And So It Goes…

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Isn’t he cute? He is super supportive and the reason I can take days off to recover in my pajamas. 

I am admonishing myself today because I am in my special soft pajamas and my softest sweater because I over did it yesterday. I did my yoga, my writing, and then I cleaned the kitchen and deep cleaned the refrigerator. I took out three trash bags from all the cleaning I did yesterday. I also washed the bathroom floor by hand because my hair just doesn’t come up with a mop. I was extremely excited when husband got home, but by the time we went to bed I could not move my head without groaning.

I am extremely lucky because my amazingly patient husband gave me a massage to loosen me up enough to go to sleep, but then this morning I woke up in full -just got hit by a mac truck- fibro mode. If you don’t have fibromyalgia I will remind you that it feels like when you have the flu, but you don’t vomit. You are sore all over, nauseous, and swollen in places. So basically it is like you have the flu but also got beat up last night. It’s a wonderful way to start the day, let me tell you.

So today I am sitting here watching Monday’s Dancing with the Stars and the fog in my head is coming and going. Right now, in a moment of mental clarity, I am wondering how long it will be before I learn my lesson. I want to manage my energy better. I feel like I make progress and then get excited and do too much. I get a little encouragement, and say I GOT THIS!!! I got this all the way to the couch. Dang it to hell. It is so frustrating. Now I have lost a whole day. I have lost an entire day to sitting around without any progress. I know I shouldn’t let it, but it pisses me off and makes me feel guilty. I know it shouldn’t but I keep going over where I went wrong and how I could have broken up tasks. Maybe I could have eaten better. Would that have made a difference? Should I have split up cleaning the fridge? Two shelves one day, the rest another? These are the questions I feel like all fibro people ask, am I wrong?

Managing your activities can be tedious. These are base activities that most humans have to do: cook, clean, walk, fold laundry. I have to dose them out like medicine. Too much medicine and I crash. Today is crash day.

Will I ever get it down? Will I ever learn? I doubt it. My mom has had fibromyalgia for years. At least once a month she is telling me about something she over did. This week she mowed the lawn and the next day her back hurt and she was out of commission. She hasn’t learned.

Also, hopefully my baseline for what I can do will improve if I keep working at it. I have to keep chipping at that line that I am not supposed to cross. I have to keep trying to move it forward. So, I guess that I will be having more days like this. By that logic, perhaps these days aren’t that bad.

I keep trying over and over to be more capable. I keep trying to push the limits of my abilities. That is a good thing. So maybe it was stupid to do too much too fast, to be excited when I feel good, and to fall for it again. This excitement (like look what I can do!) is contagious and insatiable sometimes. I want to feel normal, that is natural. I want to reach out to all those people with fibromyalgia and tell them not to feel bad when you make a mistake like this.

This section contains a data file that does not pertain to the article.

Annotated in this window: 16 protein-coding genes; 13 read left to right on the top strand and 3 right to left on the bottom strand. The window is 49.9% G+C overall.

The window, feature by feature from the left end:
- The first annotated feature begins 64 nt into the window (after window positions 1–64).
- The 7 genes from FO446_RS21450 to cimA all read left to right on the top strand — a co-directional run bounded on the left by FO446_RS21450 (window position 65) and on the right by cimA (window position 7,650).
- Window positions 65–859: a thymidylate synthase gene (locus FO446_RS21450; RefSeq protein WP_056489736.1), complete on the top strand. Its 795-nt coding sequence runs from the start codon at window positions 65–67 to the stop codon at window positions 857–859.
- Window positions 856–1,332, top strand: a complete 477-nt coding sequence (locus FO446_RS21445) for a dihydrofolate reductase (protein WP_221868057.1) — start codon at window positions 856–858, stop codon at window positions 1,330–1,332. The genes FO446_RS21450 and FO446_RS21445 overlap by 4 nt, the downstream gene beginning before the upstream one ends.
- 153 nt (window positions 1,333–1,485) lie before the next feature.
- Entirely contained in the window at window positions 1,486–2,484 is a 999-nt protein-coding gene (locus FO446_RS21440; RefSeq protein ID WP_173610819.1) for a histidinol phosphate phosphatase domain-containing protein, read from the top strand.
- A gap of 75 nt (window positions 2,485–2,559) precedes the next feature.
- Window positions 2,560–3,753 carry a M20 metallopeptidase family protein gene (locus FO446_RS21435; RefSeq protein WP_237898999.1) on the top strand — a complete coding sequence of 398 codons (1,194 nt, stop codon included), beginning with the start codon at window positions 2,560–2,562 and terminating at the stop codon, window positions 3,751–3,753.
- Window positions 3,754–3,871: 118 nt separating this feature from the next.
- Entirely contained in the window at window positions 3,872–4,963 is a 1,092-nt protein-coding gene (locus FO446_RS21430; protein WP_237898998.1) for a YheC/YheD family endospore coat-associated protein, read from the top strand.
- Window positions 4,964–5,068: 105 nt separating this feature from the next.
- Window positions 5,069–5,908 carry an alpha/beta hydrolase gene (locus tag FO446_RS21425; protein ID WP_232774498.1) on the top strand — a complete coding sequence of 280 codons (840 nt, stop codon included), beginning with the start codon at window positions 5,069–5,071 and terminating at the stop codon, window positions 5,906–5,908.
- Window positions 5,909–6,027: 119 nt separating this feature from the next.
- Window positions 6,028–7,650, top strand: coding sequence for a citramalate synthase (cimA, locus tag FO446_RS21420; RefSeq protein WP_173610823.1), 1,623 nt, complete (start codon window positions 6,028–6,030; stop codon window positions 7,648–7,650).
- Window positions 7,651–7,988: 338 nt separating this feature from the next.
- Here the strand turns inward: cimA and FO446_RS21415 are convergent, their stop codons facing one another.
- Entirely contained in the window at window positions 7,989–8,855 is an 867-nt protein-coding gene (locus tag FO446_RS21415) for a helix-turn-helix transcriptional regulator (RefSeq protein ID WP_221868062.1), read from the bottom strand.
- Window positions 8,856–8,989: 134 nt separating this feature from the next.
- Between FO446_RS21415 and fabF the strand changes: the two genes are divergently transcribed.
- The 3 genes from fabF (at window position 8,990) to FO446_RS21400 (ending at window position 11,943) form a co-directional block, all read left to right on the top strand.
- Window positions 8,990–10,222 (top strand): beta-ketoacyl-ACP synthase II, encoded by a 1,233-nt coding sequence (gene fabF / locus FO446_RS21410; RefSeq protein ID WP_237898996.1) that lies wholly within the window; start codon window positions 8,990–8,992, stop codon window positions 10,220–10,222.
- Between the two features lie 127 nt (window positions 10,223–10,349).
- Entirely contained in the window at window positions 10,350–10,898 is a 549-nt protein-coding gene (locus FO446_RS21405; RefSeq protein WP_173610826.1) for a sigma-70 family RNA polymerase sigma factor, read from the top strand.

Fibromyalgia should be called baby steps. (Please excuse the What about Bob reference Bill Murray.) Baby steps to a clean kitchen, baby steps to a clean bathroom, baby steps to a vacuumed floor and baby steps to a rewarding life. I should make it a mantra. I should add it to my morning meditations so that I don’t forget.

It can be hard to always live a mindful life down to the most minute activity, but that is the new regime with fibromyalgia. I will always struggle with being guilty because I’ve done too much. As a fat person, I’ve always felt guilty for not doing enough, for not loving exercise. Now in my forties I am finally loving exercise and I have to put a cap on it. I struggle not to feel guilty at all anymore because it helps no one. If you have fibro or some other chronic illness, or even if you don’t – how do you stop the guilt train? It has to stop. It helps no one. How do you stop the guilt train? We have to put an end to it for our collective health. We have to band together and be encouraging to ourselves. Not just because guilt, shame, and stress can cause not just mental anguish but physical pain in fibromyalgia. I don’t think those things are good for any human.

In addendum: My husband read this before posting. He said that it would probably help for caregivers and spouses to read this. He said it helped understand better. I know if you have fibro you understand this push and pull with your abilities, but maybe your partners don’t. My husband is truly the greatest husband in all of the world. He dotes on my like I am his “precious.” So, if he is still figuring it out then I am guessing education is needed for more partners in this world. I hope this that this essay helps, but I would also recommend: https://butyoudontlooksick.com/articles/written-by-christine/the-spoon-theory/

 

4 thoughts on “And So It Goes…

  1. the push and pull is a constant game against my mental and physical state to get things done. I do feel a little for the rest day but it is necessary. I try to make rest productive too by identifying it as time spent reading or learning something and investing in relationships which is critical and invaluable

    1. Days off are crucial!! I think you’re right that reading, learning, and socializing can be restorative. It is good to do those things and it make me feel like I’ve done something to further myself and my goals. I also allow myself dumb days where my fogginess is in full gear. Those days I don’t feel bad about netflixing too…Lol

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